FL13 - Page 181



In Search Of Monster Carp
(Left) Len Gurd cartoon from 1983.
Len and I worked at Vauxhall Motors
and used to talk about carp fishing all
day instead of working!
(Bottom left) One of three 20’s in a day
from Arlesey in 1980 on floating crust.
(Bottom right) Excerpt from my carp
log 1981-82 season describing the
capture of a 14lb 15oz common.
which, even now, 30 years later,
would stand up against anything out
there on the shelves.
When it came to flavours, I was
very much into natural flavours, and
very much into fish and meat flavours
right from day one. This again went
totally against what most people
were doing at the time. Most people
who were making their own baits had
followed the writings of the time;
Kevin Maddocks had written quite a
bit on bait and he was a big cream
and toffee and sweet confectionery
type bait maker, as were John Baker
and Geoff Kemp. Rod favoured this
type of flavour as well with his maple
creams, although he did bring out a
seafood blend some years later, which
178 FREE LINE
was available as a boilie and a flavour,
and that was an excellent bait, which
caught me quite a few fish later on.
But the flavours I used, I purchased
from a variety of sources because
nowhere did them all, and I wanted to
cover every single taste scenario possible.
So I actually purchased salmon oil
in two different forms; Alasalar stood
for Atlantic salmon, and that could be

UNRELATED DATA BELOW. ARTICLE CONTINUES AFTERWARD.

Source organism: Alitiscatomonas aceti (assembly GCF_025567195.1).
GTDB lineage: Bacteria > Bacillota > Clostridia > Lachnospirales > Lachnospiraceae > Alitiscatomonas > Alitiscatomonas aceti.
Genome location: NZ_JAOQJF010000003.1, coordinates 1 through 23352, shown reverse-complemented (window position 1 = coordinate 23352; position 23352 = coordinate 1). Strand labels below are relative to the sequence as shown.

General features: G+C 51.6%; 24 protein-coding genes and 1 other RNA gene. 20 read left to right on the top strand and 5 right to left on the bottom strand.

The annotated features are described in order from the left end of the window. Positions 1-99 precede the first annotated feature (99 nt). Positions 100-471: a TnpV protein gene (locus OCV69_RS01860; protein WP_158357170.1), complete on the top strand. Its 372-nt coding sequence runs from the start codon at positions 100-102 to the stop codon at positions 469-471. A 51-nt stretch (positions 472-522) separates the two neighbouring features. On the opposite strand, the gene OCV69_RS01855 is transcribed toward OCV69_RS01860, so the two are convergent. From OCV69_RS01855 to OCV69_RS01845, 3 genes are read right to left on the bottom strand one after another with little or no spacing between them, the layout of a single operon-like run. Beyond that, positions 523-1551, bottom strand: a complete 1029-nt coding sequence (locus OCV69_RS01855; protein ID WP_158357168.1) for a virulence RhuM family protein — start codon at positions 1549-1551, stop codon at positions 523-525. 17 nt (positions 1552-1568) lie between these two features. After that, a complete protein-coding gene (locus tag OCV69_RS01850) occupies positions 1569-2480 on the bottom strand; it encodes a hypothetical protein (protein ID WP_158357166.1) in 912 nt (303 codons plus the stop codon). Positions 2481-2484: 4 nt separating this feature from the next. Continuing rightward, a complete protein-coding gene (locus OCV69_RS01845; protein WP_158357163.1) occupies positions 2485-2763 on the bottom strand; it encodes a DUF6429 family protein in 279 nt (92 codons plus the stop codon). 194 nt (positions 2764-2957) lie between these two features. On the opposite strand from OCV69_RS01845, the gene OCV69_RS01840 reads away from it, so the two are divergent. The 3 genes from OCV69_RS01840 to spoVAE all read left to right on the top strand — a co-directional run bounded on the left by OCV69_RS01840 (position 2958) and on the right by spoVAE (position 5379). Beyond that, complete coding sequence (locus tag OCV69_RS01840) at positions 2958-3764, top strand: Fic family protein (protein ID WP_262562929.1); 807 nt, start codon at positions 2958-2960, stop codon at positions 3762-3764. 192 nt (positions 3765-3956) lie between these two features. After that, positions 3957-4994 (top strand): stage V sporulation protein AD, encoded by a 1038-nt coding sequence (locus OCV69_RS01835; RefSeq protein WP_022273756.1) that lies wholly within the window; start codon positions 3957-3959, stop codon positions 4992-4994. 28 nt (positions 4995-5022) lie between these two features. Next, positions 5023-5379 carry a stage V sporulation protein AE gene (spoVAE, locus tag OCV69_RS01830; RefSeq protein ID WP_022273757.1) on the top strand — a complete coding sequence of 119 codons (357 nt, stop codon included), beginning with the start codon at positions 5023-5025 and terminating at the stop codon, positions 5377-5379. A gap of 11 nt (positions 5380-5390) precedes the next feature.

purchased from the Carp Cellar in
Watford. I didn’t get hold of salmon oil
as we use it today until around about
1984, and I purchased that from John
Baker who didn’t have a bait company at the time, but he was, or so he
reliably informed me, a food broker,
and dealt with a big flavour company,
which I think might have
been Rayners. He turned up
at Savay around about 1984
with a load of litre bottles of
this extraordinary salmon oil
in the back of his car, and I had a couple of bottles of that. It drove the cats
wild in my house; I was living in
Flitwick at the time, and just opening
the bottle would send them up the
wall. I then combined this with some
natural fish flavours from a variety of
different fish.
Kevin Nash had a range of flavours
out called Karp Krave in glass bottles,
and I purchased these from Alan
Browns at Hitchin, and he did
pilchard and mackerel and cod. There
was also a tackle manufacturer that
sold fish oils in little bottles, which
were for pike fishing. They came in a
little flat bottle with square flat edges
and a green label on it; it may have
been Efgeeco, and these I purchased
from Wilds. I ended up with about 20
different liquid attractors, of which
some were oil based and some were
synthetic, based on a chemical base.
The oil ones had to be emulsified to
make them water friendly, and I did
this with lecithin, which is again from
the health food shop, and I’d never
seen it in any fishing baits up until
that point.
It was an amazing bait that I created – I made pop-ups with it, and I
did something very, very different
with the pop-ups, something that I
have never ever told anybody about,
not even my closest fishing friends.
I’ve written about making pop-ups in
my books, but in the early books I tell

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